In the foreword to ‘The Mayor’s Vision for Cycling in London,’ (2013) Boris Johnson says, “Cycling will be treated not as niche, marginal, or an afterthought, but as what it is: an integral part of the transport network…” In the Wandle Valley, we’re ahead of the game with a beautifully planned cycle path — The Wandle Trail — which passes through four boroughs, linking parks and green spaces and two National Trust properties.

It started life in 1988, established by the Wandle Group in association with the Wandle Industrial Museum. At first, the focus was on walking, with The Wandle Trail Map and Guide put together in 1996, but soon a revised map was produced by Groundwork Merton which included cycle access.

The trail runs for 14 miles — long enough for a good outing — however, there’s so much to see on the way, including the Wandle Art Trail, that it’s unlikely that anyone would just ride along by.

A few of the highlights are Morden Hall Park, owned by the National Trust, where you can see a restored waterwheel and snuff mill; Deen City Farm has all sorts of animals and gives an insight into how food gets to our table; see the 18th century dovecote at Carew Manor; and shop at the bustling art and craft market at Merton Abbey Mills.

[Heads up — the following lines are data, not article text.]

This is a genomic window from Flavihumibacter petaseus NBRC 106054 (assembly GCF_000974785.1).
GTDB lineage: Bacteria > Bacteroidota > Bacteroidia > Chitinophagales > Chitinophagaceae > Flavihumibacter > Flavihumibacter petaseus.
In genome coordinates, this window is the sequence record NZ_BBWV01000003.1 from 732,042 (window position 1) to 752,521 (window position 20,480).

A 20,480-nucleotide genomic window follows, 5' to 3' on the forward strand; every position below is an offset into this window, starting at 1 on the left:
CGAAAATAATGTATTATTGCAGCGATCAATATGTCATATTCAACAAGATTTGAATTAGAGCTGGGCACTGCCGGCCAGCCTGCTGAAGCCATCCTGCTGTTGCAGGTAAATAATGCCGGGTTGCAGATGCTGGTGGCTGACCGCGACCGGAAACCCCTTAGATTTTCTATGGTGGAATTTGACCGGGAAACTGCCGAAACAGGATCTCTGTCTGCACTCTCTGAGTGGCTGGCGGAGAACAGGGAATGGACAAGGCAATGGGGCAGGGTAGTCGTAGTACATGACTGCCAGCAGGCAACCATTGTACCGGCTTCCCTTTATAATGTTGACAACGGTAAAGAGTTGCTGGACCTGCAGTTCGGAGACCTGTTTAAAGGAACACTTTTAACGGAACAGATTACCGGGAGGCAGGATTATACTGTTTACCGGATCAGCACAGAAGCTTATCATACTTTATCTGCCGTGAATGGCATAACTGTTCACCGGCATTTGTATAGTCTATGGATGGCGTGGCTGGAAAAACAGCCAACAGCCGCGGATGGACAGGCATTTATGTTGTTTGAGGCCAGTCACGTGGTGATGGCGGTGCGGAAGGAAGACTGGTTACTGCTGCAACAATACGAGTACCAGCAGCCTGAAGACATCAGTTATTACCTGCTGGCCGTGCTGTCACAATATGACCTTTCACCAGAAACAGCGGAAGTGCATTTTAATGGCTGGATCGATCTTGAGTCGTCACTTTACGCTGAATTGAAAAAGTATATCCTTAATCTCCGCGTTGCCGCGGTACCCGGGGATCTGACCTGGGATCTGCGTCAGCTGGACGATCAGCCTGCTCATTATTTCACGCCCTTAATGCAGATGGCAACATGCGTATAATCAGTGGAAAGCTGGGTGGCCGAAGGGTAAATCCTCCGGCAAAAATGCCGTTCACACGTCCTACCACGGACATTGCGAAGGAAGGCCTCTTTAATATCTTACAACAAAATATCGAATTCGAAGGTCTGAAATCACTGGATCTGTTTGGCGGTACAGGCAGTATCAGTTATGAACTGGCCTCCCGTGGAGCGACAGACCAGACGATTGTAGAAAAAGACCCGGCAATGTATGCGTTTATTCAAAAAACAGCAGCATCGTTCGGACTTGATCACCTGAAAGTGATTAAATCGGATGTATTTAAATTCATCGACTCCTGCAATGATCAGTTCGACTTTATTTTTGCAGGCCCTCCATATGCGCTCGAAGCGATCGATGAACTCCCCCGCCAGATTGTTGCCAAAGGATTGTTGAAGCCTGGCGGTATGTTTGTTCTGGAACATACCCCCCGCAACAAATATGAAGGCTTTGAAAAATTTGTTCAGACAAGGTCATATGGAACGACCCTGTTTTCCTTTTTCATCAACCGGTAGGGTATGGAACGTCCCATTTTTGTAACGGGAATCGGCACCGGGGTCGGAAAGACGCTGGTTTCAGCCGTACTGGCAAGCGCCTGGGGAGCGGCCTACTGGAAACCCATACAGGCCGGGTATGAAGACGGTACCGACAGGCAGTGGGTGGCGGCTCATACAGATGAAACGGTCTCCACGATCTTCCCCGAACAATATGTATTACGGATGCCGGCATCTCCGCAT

There’s all this and so much more, with cafés, pubs and restaurants on the way — and there’s nature too.

The Wandle Art Trail

In June 2002, the sculptor, Andrew Sabin, was appointed to develop an artistic vision for the route. He chose to focus on the River Wandle, creating a series of eye-catching entrances, gateways and bridges, He collaborated with students from Chelsea College of Art to produce the works and create an engaging programme of events and art interventions along the trail.

Nature’s bounty

A lot of the pleasure of cycling The Wandle Trail comes from all the green spaces it crosses, from nature reserves to city parks. Wilderness Island is a natural haven for dozens of bird species, including woodpeckers and tufted ducks. Bell Lane Creek has eels and sometimes pike; in King George’s Park there’s a beautiful avenue of lime trees; see frogs, toads and newts in Wandle Meadow Nature Park.

Above all, relish the fresh air and the chance to be in a little bit of countryside so close to central London.

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It’s easy to get to the Wandle Trail using public transport. At one end, there’s East Croydon station and the other end is near Wandsworth Town station, with many other stations en route. (Remember, not all trains allow bikes on board.)

There’s a downloadable map here: Wandle Trail leaflet and map or loads of information in the fabulous River Wandle Companion, available from

Other useful links:

Mayors vision for cycling

Wandle art trail

Sustrans: Wandle Trail Map